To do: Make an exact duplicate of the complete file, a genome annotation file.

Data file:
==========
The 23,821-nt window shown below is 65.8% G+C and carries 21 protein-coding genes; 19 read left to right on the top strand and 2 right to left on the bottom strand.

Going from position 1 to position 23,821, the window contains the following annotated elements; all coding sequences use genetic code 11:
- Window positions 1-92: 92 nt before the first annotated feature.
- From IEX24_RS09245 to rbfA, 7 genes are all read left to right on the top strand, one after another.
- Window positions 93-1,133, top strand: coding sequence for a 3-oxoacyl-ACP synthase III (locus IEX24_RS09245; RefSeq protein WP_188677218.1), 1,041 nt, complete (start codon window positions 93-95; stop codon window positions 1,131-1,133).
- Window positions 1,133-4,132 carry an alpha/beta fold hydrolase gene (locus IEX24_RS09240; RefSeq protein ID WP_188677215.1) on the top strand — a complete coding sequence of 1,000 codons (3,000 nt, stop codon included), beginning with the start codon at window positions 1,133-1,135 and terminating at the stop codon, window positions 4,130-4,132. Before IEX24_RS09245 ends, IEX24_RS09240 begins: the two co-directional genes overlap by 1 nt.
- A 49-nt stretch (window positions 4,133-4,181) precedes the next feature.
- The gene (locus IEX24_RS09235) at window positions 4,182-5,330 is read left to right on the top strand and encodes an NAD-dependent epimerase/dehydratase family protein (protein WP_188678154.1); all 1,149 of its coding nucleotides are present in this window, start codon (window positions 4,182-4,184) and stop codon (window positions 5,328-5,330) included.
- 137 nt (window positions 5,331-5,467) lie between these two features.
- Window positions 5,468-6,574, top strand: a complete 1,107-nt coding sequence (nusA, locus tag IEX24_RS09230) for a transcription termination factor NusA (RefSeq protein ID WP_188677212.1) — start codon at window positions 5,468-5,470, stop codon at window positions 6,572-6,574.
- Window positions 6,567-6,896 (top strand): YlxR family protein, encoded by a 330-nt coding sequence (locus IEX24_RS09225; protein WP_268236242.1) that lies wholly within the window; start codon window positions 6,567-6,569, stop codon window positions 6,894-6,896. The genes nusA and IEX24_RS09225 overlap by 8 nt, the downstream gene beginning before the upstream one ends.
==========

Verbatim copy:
The 23,821-nt window shown below is 65.8% G+C and carries 21 protein-coding genes; 19 read left to right on the top strand and 2 right to left on the bottom strand.

Going from position 1 to position 23,821, the window contains the following annotated elements; all coding sequences use genetic code 11:
- Window positions 1-92: 92 nt before the first annotated feature.
- From IEX24_RS09245 to rbfA, 7 genes are all read left to right on the top strand, one after another.
- Window positions 93-1,133, top strand: coding sequence for a 3-oxoacyl-ACP synthase III (locus IEX24_RS09245; RefSeq protein WP_188677218.1), 1,041 nt, complete (start codon window positions 93-95; stop codon window positions 1,131-1,133).
- Window positions 1,133-4,132 carry an alpha/beta fold hydrolase gene (locus IEX24_RS09240; RefSeq protein ID WP_188677215.1) on the top strand — a complete coding sequence of 1,000 codons (3,000 nt, stop codon included), beginning with the start codon at window positions 1,133-1,135 and terminating at the stop codon, window positions 4,130-4,132. Before IEX24_RS09245 ends, IEX24_RS09240 begins: the two co-directional genes overlap by 1 nt.
- A 49-nt stretch (window positions 4,133-4,181) precedes the next feature.
- The gene (locus IEX24_RS09235) at window positions 4,182-5,330 is read left to right on the top strand and encodes an NAD-dependent epimerase/dehydratase family protein (protein WP_188678154.1); all 1,149 of its coding nucleotides are present in this window, start codon (window positions 4,182-4,184) and stop codon (window positions 5,328-5,330) included.
- 137 nt (window positions 5,331-5,467) lie between these two features.
- Window positions 5,468-6,574, top strand: a complete 1,107-nt coding sequence (nusA, locus tag IEX24_RS09230) for a transcription termination factor NusA (RefSeq protein ID WP_188677212.1) — start codon at window positions 5,468-5,470, stop codon at window positions 6,572-6,574.
- Window positions 6,567-6,896 (top strand): YlxR family protein, encoded by a 330-nt coding sequence (locus IEX24_RS09225; protein WP_268236242.1) that lies wholly within the window; start codon window positions 6,567-6,569, stop codon window positions 6,894-6,896. The genes nusA and IEX24_RS09225 overlap by 8 nt, the downstream gene beginning before the upstream one ends.